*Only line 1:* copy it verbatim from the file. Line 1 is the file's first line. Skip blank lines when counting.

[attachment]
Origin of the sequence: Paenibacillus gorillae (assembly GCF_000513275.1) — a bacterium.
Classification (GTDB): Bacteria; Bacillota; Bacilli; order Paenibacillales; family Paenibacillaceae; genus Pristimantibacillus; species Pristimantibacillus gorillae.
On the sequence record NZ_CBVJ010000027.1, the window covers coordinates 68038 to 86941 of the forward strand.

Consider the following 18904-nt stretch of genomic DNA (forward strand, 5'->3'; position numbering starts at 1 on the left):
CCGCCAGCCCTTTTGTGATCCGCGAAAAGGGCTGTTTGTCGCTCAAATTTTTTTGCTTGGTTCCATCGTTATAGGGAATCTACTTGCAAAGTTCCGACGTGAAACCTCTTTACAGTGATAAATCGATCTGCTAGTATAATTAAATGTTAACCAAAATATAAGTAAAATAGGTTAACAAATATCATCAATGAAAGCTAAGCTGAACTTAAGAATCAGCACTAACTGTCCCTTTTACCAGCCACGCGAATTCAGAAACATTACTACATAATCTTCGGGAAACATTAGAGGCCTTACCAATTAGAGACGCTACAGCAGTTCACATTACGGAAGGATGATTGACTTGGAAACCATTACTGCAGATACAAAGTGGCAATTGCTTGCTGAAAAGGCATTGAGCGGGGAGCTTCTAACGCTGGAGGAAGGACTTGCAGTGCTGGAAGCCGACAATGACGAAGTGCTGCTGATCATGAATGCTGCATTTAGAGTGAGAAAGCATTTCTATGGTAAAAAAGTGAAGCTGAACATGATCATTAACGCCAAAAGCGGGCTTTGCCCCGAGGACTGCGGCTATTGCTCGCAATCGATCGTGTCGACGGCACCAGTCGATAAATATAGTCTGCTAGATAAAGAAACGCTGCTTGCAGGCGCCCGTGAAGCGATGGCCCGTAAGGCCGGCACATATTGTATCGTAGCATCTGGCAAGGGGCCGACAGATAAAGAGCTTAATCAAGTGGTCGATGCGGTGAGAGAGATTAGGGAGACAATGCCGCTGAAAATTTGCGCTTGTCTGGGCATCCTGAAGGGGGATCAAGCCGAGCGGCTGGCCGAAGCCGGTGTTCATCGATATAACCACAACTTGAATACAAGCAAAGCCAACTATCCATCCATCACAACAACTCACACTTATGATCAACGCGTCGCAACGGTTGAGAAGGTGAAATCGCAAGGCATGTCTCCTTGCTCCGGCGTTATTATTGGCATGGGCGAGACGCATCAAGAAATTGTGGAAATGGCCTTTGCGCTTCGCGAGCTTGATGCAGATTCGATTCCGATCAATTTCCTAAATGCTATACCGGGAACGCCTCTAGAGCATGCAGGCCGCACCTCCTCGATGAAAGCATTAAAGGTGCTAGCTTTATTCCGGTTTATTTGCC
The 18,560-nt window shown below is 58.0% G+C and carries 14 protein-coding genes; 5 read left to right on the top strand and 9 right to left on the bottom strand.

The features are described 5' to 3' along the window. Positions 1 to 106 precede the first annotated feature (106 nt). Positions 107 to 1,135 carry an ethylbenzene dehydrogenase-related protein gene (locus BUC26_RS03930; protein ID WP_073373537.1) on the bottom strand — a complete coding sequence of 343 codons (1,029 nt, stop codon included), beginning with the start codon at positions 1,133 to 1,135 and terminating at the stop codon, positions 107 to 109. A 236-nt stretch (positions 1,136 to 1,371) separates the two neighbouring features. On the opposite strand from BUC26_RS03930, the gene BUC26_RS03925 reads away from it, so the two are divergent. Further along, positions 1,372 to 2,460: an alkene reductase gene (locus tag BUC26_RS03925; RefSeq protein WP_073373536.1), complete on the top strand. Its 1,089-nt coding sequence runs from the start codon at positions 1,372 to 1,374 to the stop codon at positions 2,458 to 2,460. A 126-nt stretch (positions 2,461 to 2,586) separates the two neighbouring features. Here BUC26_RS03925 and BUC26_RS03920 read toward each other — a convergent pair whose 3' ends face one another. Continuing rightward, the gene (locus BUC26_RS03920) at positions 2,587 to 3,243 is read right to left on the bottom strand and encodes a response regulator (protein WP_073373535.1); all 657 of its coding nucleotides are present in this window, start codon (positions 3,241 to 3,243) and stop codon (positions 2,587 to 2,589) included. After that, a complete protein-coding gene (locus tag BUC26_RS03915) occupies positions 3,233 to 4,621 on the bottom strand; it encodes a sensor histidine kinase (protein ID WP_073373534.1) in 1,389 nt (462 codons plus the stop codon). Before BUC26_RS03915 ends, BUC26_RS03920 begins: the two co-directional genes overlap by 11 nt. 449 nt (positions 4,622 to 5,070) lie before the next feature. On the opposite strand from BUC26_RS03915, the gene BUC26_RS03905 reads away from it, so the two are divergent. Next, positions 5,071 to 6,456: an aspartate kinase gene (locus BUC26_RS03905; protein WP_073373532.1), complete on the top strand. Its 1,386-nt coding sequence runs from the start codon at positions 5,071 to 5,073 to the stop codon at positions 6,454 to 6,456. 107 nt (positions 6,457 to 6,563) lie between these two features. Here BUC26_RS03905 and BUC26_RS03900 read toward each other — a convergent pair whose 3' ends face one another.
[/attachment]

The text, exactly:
Origin of the sequence: Paenibacillus gorillae (assembly GCF_000513275.1) — a bacterium.